- Mailing checks immediately, preferably by someone not involved in the cash disbursements process
- Reviewing vendor payment history and establishing controls over new vendor setup
- Having a call-back feature in place for all wire transfers and requiring approval on all transfers.
Internal controls over cash receipts
When considering misappropriation of cash receipts and segregation of duties, at a minimum, those tasks surrounding collection and handling of funds, recording collections and maintenance of church member donation records should be segregated.
Additionally, general internal controls surrounding revenue and cash receipts should include:
- Discouraging cash collections, if possible
- Immediate restrictive endorsement of checks received
- Timely deposits of funds received — including cash and checks — particularly after heavy holiday collections
- If daily deposits are not possible, using an overnight safe with limited access
- Maintaining a cash receipts log of amounts received, including payor name and amount, form of payment and description of the purpose of the payment
- Periodic reconciliation of cash receipts log with deposits made to bank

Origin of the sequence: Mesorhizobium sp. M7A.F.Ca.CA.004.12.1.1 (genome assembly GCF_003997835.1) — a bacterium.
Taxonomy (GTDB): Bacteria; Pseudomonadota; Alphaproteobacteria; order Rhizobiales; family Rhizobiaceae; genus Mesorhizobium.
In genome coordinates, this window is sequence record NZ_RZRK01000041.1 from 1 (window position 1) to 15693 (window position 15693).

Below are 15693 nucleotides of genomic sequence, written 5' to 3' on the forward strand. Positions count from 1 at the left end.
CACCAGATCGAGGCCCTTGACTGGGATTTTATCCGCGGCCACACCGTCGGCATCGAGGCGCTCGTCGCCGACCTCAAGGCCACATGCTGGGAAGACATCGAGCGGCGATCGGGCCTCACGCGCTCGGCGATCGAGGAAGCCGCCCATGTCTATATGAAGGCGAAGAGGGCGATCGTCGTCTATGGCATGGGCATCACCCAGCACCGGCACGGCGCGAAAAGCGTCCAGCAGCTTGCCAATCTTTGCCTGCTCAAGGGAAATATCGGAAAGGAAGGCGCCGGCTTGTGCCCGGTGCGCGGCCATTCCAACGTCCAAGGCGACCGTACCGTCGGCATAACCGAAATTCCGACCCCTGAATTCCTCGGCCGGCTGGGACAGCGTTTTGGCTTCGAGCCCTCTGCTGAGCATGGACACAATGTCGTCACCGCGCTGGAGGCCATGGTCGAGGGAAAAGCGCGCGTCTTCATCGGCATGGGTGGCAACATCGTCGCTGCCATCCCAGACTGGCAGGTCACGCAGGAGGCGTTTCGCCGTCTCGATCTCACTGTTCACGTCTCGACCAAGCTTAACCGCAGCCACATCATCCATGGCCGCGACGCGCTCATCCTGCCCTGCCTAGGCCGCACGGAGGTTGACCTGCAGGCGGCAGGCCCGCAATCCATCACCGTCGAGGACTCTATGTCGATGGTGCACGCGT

- Periodic reconciliation of cash receipts log with revenue recorded in accounting records
- Periodic distribution of member statements, including identifying a person responsible for receiving notification of concerns should statements not contain all donations made (this person should not be involved in the accounting function)
Internal controls over payroll
While there are many ideal payroll-related internal controls, the most critical involve the separation of duties associated with the personnel function (i.e., new employee setup, rates of pay — including pay increases, employee withholding and removal of terminated employees) from the roles associated with the actual accounting function (i.e., timesheets, recording payroll, distributing payroll checks and reconciling the payroll bank account).
The following include recommended internal controls surrounding the payroll process:
- Maintaining detailed payroll registers which include each payroll check, gross amount, withholdings and net pay amount
- Regular review of payroll registers and annual W-2s, payroll tax reporting and 1099s by an individual not involved in the cash disbursement process
- Approval of all salary and wage rates by a financial officer or appropriate management
Segregation of duties and practical consideration of internal controls can set the tone at the top and go a long way towards protecting the assets of your religious organization.
Judy Murphy, CPA, CGMA, is Partner-In-Charge of national accounting firm RubinBrown’s Not-for-Profit Services Group. With more than 35 years of experience, she primarily serves not-for-profit clients and provides audit, tax, and consulting services. She is a member of the American Institute of Certified Public Accountants and serves as vice-chair for the not-for-profit committee of the North America Region of Baker Tilly International.